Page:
Page by Page Books
Read Books Online, for Free
A Waif of the Plains Bret Harte

Chapter XI

Page 3 of 4

Table Of Contents: A Waif of the Plains

Previous Page

Next Page

Previous Chapter

More Books

More by this Author

"Your father, Clarence!" said the priest, in a trembling voice.

The boy drew back, with a white face. "My father!" he repeated. "Living, or dead?"

"Living, when you first left your home," said the old man hurriedly, seizing Clarence's hand, "for it was he who in the name of your cousin sent for you. Living--yes, while you were here, for it was he who for the past three years stood in the shadow of this assumed cousin, Don Juan, and at last sent you to this school. Living, Clarence, yes; but living under a name and reputation that would have blasted you! And now DEAD--dead in Mexico, shot as an insurgent and in a still desperate career! May God have mercy on his soul!"

"Dead!" repeated Clarence, trembling, "only now?"

"The news of the insurrection and his fate came only an hour since," continued the Padre quickly; "his complicity with it and his identity were known only to Don Juan. He would have spared you any knowledge of the truth, even as this dead man would; but I and my brothers thought otherwise. I have broken it to you badly, my son, but forgive me?"

An hysterical laugh broke from Clarence and the priest recoiled before him. "Forgive YOU! What was this man to me?" he said, with boyish vehemence. "He never LOVED me! He deserted me; he made my life a lie. He never sought me, came near me, or stretched a hand to me that I could take?"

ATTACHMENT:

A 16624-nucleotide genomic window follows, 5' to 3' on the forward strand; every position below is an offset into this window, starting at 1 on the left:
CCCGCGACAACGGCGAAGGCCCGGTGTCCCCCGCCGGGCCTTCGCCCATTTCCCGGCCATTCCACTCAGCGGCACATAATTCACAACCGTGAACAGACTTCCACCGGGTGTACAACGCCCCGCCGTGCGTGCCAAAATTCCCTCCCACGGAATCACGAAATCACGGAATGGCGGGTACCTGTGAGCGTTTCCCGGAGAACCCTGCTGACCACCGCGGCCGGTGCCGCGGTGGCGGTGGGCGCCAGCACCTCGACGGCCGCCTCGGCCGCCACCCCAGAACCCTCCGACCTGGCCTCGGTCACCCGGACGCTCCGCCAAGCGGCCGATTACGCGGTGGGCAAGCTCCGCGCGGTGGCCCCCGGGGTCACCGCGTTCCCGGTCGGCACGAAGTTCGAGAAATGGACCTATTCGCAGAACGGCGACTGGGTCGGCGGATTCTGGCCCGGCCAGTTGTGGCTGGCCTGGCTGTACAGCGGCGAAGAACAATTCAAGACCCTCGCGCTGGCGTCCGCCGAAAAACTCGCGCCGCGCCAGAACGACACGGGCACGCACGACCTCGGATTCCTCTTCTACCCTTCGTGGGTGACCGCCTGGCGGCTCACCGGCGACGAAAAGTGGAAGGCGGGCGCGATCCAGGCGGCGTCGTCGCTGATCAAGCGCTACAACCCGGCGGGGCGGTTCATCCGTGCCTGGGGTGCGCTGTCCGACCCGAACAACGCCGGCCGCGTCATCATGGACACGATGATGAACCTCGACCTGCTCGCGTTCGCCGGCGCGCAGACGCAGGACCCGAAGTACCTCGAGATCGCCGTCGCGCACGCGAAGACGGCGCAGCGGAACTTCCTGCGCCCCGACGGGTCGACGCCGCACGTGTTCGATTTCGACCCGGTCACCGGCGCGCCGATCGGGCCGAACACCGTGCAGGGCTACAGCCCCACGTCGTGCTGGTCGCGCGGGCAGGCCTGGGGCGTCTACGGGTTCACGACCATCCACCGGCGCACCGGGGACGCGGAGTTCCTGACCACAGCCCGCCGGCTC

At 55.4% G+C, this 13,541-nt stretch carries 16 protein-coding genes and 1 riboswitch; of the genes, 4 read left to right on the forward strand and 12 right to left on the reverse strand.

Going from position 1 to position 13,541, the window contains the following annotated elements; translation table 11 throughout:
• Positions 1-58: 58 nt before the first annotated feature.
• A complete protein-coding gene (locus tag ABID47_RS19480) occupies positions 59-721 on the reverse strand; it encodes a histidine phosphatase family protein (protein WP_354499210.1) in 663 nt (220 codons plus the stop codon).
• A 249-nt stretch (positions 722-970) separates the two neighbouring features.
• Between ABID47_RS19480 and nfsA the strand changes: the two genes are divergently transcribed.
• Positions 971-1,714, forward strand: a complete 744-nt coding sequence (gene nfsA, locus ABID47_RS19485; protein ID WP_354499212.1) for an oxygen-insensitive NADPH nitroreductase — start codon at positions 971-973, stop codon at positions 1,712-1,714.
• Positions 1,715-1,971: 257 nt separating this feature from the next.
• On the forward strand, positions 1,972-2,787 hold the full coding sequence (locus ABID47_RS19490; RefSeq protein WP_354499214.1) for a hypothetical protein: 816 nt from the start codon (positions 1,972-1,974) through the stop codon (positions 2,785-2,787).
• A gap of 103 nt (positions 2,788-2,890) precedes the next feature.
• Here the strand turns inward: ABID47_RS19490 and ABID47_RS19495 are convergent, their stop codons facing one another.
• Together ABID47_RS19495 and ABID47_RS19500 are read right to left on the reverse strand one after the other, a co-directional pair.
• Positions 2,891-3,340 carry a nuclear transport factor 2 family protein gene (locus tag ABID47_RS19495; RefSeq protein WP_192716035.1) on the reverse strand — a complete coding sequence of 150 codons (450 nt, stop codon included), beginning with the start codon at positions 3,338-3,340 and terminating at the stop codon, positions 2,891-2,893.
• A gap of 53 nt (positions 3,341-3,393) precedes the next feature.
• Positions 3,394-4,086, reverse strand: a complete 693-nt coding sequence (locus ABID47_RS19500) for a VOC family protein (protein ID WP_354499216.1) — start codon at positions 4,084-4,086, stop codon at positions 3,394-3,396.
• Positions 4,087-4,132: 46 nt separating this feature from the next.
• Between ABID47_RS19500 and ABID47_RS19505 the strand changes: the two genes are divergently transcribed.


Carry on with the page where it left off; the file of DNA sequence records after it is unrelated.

Tired of reading? Add this page to your Bookmarks or Favorites and finish it later.

"Hush! hush!" said the priest, with a horrified look, laying his huge hand upon the boy's shoulder and bearing him down to his seat. "You know not what you say. Think--think, Clarence! Was there none of all those who have befriended you--who were kind to you in your wanderings--to whom your heart turned unconsciously? Think, Clarence! You yourself have spoken to me of such a one. Let your heart speak again, for his sake--for the sake of the dead."

A gentler light suffused the boy's eyes, and he started. Catching convulsively at his companion's sleeve, he said in an eager, boyish whisper, "There was one, a wicked, desperate man, whom they all feared--Flynn, who brought me from the mines. Yes, I thought that he was my cousin's loyal friend--more than all the rest; and I told him everything--all, that I never told the man I thought my cousin, or anyone, or even you; and I think, I think, Father, I liked him best of all. I thought since it was wrong," he continued, with a trembling smile, "for I was foolishly fond even of the way the others feared him, he that I feared not, and who was so kind to me. Yet he, too, left me without a word, and when I would have followed him--" But the boy broke down, and buried his face in his hands.

"No, no," said Father Sobriente, with eager persistence, "that was his foolish pride to spare you the knowledge of your kinship with one so feared, and part of the blind and mistaken penance he had laid upon himself. For even at that moment of your boyish indignation, he never was so fond of you as then. Yes, my poor boy, this man, to whom God led your wandering feet at Deadman's Gulch; the man who brought you here, and by some secret hold--I know not what--on Don Juan's past, persuaded him to assume to be your relation; this man Flynn, this Jackson Brant the gambler, this Hamilton Brant the outlaw--WAS YOUR FATHER! Ah, yes! Weep on, my son; each tear of love and forgiveness from thee hath vicarious power to wash away his sin."

Page 3 of 4 Previous Page   Next Page
Who's On Your Reading List?
Read Classic Books Online for Free at
Page by Page Books.TM
A Waif of the Plains
Bret Harte

Home | More Books | About Us | Copyright 2004